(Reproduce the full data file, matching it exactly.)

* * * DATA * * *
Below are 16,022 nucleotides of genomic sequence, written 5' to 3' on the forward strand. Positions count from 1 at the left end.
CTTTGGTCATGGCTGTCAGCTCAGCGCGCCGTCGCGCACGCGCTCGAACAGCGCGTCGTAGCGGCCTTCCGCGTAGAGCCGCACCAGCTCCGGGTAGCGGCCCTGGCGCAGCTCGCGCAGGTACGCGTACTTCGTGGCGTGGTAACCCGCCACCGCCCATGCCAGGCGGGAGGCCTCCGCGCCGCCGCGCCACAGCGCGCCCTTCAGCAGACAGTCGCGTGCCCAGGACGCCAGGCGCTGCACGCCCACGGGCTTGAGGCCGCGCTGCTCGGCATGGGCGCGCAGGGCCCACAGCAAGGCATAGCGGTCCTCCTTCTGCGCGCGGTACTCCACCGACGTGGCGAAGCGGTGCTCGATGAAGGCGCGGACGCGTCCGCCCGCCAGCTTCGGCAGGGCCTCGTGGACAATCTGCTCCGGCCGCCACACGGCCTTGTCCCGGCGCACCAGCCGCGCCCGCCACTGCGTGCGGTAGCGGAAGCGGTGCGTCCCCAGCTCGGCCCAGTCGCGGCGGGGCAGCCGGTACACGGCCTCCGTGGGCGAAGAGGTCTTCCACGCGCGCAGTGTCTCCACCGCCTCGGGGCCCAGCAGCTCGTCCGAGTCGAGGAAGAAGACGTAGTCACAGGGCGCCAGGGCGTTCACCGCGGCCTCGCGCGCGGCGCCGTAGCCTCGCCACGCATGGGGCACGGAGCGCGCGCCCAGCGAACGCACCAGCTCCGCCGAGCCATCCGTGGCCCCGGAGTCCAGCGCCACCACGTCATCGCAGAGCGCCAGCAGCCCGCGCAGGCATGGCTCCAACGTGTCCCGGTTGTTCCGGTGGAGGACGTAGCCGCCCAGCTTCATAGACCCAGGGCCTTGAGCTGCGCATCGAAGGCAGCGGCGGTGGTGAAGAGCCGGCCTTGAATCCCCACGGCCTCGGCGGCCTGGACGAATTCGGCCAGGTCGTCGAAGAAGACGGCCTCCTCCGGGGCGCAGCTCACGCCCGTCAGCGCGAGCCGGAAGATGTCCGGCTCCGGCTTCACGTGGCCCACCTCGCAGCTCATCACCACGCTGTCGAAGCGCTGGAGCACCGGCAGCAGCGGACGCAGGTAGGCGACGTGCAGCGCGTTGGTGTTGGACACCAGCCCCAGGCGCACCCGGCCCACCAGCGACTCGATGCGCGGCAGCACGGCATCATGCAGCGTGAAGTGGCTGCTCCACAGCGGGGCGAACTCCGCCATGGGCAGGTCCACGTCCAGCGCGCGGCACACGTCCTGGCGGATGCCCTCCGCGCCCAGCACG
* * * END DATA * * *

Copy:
Below are 16,022 nucleotides of genomic sequence, written 5' to 3' on the forward strand. Positions count from 1 at the left end.
CTTTGGTCATGGCTGTCAGCTCAGCGCGCCGTCGCGCACGCGCTCGAACAGCGCGTCGTAGCGGCCTTCCGCGTAGAGCCGCACCAGCTCCGGGTAGCGGCCCTGGCGCAGCTCGCGCAGGTACGCGTACTTCGTGGCGTGGTAACCCGCCACCGCCCATGCCAGGCGGGAGGCCTCCGCGCCGCCGCGCCACAGCGCGCCCTTCAGCAGACAGTCGCGTGCCCAGGACGCCAGGCGCTGCACGCCCACGGGCTTGAGGCCGCGCTGCTCGGCATGGGCGCGCAGGGCCCACAGCAAGGCATAGCGGTCCTCCTTCTGCGCGCGGTACTCCACCGACGTGGCGAAGCGGTGCTCGATGAAGGCGCGGACGCGTCCGCCCGCCAGCTTCGGCAGGGCCTCGTGGACAATCTGCTCCGGCCGCCACACGGCCTTGTCCCGGCGCACCAGCCGCGCCCGCCACTGCGTGCGGTAGCGGAAGCGGTGCGTCCCCAGCTCGGCCCAGTCGCGGCGGGGCAGCCGGTACACGGCCTCCGTGGGCGAAGAGGTCTTCCACGCGCGCAGTGTCTCCACCGCCTCGGGGCCCAGCAGCTCGTCCGAGTCGAGGAAGAAGACGTAGTCACAGGGCGCCAGGGCGTTCACCGCGGCCTCGCGCGCGGCGCCGTAGCCTCGCCACGCATGGGGCACGGAGCGCGCGCCCAGCGAACGCACCAGCTCCGCCGAGCCATCCGTGGCCCCGGAGTCCAGCGCCACCACGTCATCGCAGAGCGCCAGCAGCCCGCGCAGGCATGGCTCCAACGTGTCCCGGTTGTTCCGGTGGAGGACGTAGCCGCCCAGCTTCATAGACCCAGGGCCTTGAGCTGCGCATCGAAGGCAGCGGCGGTGGTGAAGAGCCGGCCTTGAATCCCCACGGCCTCGGCGGCCTGGACGAATTCGGCCAGGTCGTCGAAGAAGACGGCCTCCTCCGGGGCGCAGCTCACGCCCGTCAGCGCGAGCCGGAAGATGTCCGGCTCCGGCTTCACGTGGCCCACCTCGCAGCTCATCACCACGCTGTCGAAGCGCTGGAGCACCGGCAGCAGCGGACGCAGGTAGGCGACGTGCAGCGCGTTGGTGTTGGACACCAGCCCCAGGCGCACCCGGCCCACCAGCGACTCGATGCGCGGCAGCACGGCATCATGCAGCGTGAAGTGGCTGCTCCACAGCGGGGCGAACTCCGCCATGGGCAGGTCCACGTCCAGCGCGCGGCACACGTCCTGGCGGATGCCCTCCGCGCCCAGCACG